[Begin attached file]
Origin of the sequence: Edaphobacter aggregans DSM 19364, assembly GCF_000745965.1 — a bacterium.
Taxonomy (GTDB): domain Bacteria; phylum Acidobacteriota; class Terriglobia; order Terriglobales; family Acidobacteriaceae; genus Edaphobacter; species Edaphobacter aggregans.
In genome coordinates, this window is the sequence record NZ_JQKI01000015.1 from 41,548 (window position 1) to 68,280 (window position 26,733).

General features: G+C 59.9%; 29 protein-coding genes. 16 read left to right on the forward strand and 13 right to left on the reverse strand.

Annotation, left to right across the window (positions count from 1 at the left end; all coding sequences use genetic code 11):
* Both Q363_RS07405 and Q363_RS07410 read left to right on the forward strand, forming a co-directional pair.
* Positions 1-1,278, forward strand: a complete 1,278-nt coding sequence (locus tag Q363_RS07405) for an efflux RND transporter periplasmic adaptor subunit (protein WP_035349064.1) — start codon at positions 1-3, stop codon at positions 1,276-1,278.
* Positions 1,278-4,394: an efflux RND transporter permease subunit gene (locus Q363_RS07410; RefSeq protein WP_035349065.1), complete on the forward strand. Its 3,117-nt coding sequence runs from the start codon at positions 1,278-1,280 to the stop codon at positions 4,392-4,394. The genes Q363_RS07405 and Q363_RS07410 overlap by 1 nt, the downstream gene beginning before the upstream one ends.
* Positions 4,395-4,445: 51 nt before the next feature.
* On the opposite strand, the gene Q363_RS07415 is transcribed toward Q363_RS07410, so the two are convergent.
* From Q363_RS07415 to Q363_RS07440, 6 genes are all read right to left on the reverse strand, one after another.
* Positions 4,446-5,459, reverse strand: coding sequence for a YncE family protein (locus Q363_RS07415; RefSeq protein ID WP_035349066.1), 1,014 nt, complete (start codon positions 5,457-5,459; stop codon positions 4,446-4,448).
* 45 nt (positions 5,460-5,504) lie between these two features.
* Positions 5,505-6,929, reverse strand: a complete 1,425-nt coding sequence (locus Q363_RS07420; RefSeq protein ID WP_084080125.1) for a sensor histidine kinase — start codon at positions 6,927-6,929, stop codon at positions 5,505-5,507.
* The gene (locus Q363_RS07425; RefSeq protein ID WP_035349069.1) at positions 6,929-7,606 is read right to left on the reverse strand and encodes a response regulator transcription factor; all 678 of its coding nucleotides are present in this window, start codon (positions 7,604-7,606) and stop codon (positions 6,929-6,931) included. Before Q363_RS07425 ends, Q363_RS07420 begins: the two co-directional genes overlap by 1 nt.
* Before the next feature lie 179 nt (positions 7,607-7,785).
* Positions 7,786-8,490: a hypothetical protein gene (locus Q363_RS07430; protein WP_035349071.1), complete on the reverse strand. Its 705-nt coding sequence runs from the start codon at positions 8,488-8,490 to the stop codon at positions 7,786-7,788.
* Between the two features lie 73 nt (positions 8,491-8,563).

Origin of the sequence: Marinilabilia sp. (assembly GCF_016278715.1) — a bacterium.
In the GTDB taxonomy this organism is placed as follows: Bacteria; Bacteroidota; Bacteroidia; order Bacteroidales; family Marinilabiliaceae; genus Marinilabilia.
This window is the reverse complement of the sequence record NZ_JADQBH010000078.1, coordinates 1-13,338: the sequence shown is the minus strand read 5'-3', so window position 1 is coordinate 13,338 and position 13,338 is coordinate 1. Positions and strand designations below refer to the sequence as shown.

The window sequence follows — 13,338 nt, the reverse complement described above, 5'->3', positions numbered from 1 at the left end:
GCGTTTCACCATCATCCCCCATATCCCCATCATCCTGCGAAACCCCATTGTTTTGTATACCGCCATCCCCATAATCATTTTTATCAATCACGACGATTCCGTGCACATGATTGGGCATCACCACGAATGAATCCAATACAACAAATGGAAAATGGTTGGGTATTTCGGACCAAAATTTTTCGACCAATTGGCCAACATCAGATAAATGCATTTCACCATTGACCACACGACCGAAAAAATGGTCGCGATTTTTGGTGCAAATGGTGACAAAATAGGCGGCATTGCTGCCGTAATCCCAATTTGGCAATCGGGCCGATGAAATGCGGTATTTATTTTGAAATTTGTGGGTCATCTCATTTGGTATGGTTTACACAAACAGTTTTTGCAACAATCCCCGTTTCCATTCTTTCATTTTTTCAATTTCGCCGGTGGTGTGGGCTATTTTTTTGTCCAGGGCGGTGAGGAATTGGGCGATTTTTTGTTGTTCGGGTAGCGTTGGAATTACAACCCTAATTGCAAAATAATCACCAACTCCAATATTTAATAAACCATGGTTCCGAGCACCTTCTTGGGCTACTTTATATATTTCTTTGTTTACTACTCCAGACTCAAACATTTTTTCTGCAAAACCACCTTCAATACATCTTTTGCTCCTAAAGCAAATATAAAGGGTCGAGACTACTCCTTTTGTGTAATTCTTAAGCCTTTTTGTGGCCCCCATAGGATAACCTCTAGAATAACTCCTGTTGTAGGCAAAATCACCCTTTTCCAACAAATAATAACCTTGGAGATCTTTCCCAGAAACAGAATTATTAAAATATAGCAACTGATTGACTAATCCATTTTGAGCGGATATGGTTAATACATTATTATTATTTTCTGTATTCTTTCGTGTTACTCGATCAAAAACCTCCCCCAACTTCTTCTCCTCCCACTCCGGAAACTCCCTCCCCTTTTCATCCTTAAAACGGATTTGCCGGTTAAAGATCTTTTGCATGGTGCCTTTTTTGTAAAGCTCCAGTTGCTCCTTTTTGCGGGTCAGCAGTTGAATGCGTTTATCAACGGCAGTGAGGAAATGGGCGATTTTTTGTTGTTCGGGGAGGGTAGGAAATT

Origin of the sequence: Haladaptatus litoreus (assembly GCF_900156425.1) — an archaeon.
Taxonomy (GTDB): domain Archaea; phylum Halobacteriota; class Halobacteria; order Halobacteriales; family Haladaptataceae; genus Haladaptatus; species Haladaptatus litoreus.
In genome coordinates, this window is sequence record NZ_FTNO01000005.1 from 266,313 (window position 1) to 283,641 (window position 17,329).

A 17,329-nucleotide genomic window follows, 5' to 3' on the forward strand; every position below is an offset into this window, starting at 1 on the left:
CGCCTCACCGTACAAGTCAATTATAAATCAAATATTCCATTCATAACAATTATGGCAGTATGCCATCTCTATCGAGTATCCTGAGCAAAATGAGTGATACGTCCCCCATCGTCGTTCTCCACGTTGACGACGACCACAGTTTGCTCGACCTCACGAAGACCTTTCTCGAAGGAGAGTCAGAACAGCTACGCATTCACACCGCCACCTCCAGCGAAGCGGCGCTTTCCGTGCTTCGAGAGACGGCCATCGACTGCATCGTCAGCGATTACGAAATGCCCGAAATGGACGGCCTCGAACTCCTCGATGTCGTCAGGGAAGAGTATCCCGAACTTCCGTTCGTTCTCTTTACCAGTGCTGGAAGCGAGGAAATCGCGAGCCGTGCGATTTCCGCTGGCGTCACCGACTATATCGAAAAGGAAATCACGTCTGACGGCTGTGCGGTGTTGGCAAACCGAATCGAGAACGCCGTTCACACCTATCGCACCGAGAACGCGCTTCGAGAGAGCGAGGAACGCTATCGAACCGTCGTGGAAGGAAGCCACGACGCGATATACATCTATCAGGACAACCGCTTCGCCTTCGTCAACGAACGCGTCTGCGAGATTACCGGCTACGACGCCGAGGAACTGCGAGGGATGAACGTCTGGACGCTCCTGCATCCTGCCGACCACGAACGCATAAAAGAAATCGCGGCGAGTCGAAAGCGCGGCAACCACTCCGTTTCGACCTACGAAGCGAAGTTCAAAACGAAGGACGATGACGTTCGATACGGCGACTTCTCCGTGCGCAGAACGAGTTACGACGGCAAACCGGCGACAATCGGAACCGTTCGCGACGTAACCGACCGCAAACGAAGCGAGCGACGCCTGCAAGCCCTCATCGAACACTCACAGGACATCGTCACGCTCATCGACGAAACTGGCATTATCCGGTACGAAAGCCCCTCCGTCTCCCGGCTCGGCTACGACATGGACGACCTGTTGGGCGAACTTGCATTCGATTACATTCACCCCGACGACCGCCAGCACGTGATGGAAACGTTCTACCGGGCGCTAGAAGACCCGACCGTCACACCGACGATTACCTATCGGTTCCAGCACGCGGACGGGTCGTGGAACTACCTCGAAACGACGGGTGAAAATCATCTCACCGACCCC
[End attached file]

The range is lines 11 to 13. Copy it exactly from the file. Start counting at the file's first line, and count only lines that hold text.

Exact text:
* From Q363_RS07415 to Q363_RS07440, 6 genes are all read right to left on the reverse strand, one after another.
* Positions 4,446-5,459, reverse strand: coding sequence for a YncE family protein (locus Q363_RS07415; RefSeq protein ID WP_035349066.1), 1,014 nt, complete (start codon positions 5,457-5,459; stop codon positions 4,446-4,448).
* 45 nt (positions 5,460-5,504) lie between these two features.